On the side of the road in Huay Xai with our backpacks we’re scouting for lodging options. Cute little town, pretty small place. Handful of restaurants, bars and guest houses line the street. We spot a place called Riverview Guesthouse and figure it’s meant to be since Drisdelle is from Riverview, New Brunswick.
We walk in and our Parisian friends are there. Seems they were able to make their appointment with the travel agent for booking their Gibbon Experience. I peruse the signs. It looks like a multi-day trek through the jungle. You trek in, meet a bunch of gibbons and stay at some indigenous village off in the jungle. Could be cool but we don’t have the time.
We grab a seat on a comfy sofa and wait to be helped. A lady comes over and it turns out this is only a travel agency, it has nothing to do with the Riverview guest house. Did we want to book a Gibbon Experience tour? Nah we’re good, thanks.
We find the Riverside check-in at the back of a restaurant. Drisdelle and I nab a ‘dorm’ room while MacKay picks up a private all to himself. We get taken out the back of the restaurant, through a little garden area and up a flight of stairs. In the back is a three story building that is basically like a motel. There’s a creepy collection of ripped out plane seats arranged in a seating area on the second floor. We’re on the third. We get shown to our room and it ends up just being a large room with a bathroom and 4 beds in it. 2 are already taken so Drisdelle and I get the others.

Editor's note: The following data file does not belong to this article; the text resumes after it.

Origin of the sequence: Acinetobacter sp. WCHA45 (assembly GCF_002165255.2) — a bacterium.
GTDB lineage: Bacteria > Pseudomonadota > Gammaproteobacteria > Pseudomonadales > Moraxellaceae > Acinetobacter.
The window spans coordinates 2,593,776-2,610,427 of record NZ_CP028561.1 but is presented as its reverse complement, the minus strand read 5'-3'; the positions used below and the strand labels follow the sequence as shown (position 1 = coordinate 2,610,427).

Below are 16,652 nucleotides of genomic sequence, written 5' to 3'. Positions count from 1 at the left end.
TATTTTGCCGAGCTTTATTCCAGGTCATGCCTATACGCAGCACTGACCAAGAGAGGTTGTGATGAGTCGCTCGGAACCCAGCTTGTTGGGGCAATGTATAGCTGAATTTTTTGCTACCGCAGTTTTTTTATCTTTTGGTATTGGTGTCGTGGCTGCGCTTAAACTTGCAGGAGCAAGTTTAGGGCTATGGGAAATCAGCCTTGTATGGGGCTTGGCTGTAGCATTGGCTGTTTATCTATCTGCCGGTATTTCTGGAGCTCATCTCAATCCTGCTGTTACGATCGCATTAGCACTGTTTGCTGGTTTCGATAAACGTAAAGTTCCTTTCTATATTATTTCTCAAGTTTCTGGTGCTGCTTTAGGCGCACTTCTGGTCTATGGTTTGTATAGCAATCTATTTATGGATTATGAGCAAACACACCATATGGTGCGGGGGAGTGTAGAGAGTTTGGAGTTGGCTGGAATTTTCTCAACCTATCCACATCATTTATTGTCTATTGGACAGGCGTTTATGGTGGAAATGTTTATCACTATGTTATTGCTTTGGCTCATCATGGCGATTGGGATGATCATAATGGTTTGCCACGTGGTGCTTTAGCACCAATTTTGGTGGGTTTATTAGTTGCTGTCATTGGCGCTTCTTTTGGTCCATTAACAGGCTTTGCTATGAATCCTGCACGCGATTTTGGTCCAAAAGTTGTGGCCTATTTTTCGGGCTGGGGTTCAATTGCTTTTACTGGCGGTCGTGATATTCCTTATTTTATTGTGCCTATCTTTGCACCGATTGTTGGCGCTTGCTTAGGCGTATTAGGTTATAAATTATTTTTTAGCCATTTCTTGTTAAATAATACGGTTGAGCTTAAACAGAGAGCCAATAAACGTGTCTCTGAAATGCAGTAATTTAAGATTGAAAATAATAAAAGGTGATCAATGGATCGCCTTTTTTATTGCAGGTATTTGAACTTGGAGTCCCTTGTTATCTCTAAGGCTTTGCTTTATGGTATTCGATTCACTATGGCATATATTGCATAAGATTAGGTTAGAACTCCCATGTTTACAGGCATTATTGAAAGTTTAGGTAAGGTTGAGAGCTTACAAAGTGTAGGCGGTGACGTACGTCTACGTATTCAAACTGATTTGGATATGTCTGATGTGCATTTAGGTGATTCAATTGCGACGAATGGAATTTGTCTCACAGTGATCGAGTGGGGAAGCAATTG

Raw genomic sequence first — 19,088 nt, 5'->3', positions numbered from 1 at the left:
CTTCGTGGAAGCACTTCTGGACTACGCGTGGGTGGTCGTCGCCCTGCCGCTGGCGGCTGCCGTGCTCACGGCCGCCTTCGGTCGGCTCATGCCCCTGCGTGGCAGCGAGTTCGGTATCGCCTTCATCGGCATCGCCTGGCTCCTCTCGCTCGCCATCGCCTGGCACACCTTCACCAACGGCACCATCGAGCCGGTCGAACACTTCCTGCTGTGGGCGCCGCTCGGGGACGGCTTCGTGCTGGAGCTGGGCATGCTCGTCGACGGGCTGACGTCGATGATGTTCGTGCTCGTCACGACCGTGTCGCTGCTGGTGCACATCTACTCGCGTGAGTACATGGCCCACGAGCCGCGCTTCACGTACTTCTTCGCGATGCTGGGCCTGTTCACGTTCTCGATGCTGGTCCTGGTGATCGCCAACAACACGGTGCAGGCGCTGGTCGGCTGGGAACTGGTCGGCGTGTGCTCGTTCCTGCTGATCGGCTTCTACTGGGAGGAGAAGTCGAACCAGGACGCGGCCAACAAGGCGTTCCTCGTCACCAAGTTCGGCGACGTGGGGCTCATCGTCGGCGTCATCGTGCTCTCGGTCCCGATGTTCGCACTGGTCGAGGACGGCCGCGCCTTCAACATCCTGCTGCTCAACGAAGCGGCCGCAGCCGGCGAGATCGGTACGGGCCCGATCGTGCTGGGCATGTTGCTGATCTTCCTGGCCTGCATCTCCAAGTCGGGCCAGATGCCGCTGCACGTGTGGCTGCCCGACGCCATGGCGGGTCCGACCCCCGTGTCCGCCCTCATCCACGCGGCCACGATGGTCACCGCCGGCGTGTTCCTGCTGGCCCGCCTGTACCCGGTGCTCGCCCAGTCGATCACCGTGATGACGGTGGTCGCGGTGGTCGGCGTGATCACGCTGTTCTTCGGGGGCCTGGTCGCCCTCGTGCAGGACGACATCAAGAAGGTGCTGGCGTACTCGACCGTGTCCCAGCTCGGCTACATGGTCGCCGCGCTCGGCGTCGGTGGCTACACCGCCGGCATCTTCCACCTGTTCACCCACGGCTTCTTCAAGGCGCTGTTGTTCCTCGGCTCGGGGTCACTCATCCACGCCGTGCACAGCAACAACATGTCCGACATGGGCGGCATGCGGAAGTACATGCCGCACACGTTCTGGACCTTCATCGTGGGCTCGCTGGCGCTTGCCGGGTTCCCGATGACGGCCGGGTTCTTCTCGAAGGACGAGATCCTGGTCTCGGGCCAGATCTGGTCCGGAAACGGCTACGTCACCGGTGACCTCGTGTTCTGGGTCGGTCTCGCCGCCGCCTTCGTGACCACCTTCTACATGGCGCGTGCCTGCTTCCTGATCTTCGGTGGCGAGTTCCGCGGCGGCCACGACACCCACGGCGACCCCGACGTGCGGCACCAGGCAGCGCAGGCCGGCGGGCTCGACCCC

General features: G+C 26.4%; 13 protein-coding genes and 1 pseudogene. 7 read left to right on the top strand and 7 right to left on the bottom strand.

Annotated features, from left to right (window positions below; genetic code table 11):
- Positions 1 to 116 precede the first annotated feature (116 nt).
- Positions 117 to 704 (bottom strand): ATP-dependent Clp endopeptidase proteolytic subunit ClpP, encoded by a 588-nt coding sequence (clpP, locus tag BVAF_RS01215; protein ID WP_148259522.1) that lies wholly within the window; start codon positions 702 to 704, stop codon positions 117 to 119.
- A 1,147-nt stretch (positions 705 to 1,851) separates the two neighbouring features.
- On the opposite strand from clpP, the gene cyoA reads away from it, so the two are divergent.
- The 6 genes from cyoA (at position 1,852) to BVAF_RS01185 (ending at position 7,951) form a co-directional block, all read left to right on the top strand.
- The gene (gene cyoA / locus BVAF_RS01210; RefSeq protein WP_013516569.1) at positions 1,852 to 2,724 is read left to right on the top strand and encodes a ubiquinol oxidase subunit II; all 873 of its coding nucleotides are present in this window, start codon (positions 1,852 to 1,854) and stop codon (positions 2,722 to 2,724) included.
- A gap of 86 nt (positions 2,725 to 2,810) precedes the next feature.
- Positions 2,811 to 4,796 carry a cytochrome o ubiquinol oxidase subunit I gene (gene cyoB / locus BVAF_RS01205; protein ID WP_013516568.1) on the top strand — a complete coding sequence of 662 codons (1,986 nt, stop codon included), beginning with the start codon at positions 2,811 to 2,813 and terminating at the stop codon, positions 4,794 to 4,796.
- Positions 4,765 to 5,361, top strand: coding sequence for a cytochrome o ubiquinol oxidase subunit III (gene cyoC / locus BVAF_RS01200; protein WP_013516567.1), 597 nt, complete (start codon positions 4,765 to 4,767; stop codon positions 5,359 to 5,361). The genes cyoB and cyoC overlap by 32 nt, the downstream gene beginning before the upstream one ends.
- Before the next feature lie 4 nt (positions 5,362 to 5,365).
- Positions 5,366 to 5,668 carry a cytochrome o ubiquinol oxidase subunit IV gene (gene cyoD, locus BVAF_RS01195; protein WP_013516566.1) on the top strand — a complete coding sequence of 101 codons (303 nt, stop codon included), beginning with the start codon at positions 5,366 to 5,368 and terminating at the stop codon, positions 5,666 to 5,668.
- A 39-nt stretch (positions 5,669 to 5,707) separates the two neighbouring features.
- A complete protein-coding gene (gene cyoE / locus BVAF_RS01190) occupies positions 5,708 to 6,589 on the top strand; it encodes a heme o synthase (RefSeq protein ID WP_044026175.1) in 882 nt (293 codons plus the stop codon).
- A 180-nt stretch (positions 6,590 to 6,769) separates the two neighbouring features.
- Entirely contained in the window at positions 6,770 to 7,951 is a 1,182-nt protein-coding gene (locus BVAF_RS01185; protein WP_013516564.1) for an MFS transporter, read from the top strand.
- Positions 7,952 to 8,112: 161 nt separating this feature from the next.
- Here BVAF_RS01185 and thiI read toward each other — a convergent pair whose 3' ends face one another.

It’s coming on sunset soon so we take to the rooftop to scout it out. Nice large open air area. There is a bar, a foosball table, a handful of people in the bar seating area and another group in a section at the back looking over the river. Nice little rooftop, we’ll have to spend some time here.
I’m instantly drawn to a table near the bar with a trumpet and a guitar on it. There are 4 people around, all seemingly from different places. “Who’s playing the trumpet?”, a reddish haired girl pipes up, “Oh, it’s mine. I’m learning to play. Do you play?”, “I used to play in high school, probably only know the C Major scale now.”
The trumpet girl is from Northern Australia. She is a bubbly outgoing type, super talkative and full of energy. Her name is Leia. Seems she’s with the guitar player who has a thick Spanish accent. His name is Jakim and he’s from Uruguay. They pick up the instruments and start to play. Sounds pretty good, it’s a jazzy rendition of Summertime by Sublime.